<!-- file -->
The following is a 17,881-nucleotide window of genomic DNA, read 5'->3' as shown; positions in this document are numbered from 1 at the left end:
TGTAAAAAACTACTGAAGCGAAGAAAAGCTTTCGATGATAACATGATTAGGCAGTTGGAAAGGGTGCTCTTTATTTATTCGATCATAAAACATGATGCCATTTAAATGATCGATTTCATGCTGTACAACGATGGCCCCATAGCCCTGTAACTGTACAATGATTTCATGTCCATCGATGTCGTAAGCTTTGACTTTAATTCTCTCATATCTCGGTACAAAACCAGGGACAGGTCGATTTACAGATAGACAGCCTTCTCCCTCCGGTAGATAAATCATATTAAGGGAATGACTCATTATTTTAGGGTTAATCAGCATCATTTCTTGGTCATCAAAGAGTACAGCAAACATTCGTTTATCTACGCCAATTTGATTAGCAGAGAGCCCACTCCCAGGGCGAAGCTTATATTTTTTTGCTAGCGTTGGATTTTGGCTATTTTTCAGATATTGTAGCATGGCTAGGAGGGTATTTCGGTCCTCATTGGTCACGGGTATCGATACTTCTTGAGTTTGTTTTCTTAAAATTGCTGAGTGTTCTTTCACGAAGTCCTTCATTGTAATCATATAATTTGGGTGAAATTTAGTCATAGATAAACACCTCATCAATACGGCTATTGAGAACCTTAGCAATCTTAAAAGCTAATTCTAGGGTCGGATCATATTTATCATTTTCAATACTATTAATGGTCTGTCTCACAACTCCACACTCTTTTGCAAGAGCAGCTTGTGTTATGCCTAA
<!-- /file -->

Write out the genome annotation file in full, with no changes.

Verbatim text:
The following is a 17,881-nucleotide window of genomic DNA, read 5'->3' as shown; positions in this document are numbered from 1 at the left end:
TGTAAAAAACTACTGAAGCGAAGAAAAGCTTTCGATGATAACATGATTAGGCAGTTGGAAAGGGTGCTCTTTATTTATTCGATCATAAAACATGATGCCATTTAAATGATCGATTTCATGCTGTACAACGATGGCCCCATAGCCCTGTAACTGTACAATGATTTCATGTCCATCGATGTCGTAAGCTTTGACTTTAATTCTCTCATATCTCGGTACAAAACCAGGGACAGGTCGATTTACAGATAGACAGCCTTCTCCCTCCGGTAGATAAATCATATTAAGGGAATGACTCATTATTTTAGGGTTAATCAGCATCATTTCTTGGTCATCAAAGAGTACAGCAAACATTCGTTTATCTACGCCAATTTGATTAGCAGAGAGCCCACTCCCAGGGCGAAGCTTATATTTTTTTGCTAGCGTTGGATTTTGGCTATTTTTCAGATATTGTAGCATGGCTAGGAGGGTATTTCGGTCCTCATTGGTCACGGGTATCGATACTTCTTGAGTTTGTTTTCTTAAAATTGCTGAGTGTTCTTTCACGAAGTCCTTCATTGTAATCATATAATTTGGGTGAAATTTAGTCATAGATAAACACCTCATCAATACGGCTATTGAGAACCTTAGCAATCTTAAAAGCTAATTCTAGGGTCGGATCATATTTATCATTTTCAATACTATTAATGGTCTGTCTCACAACTCCACACTCTTTTGCAAGAGCAGCTTGTGTTATGCCTAA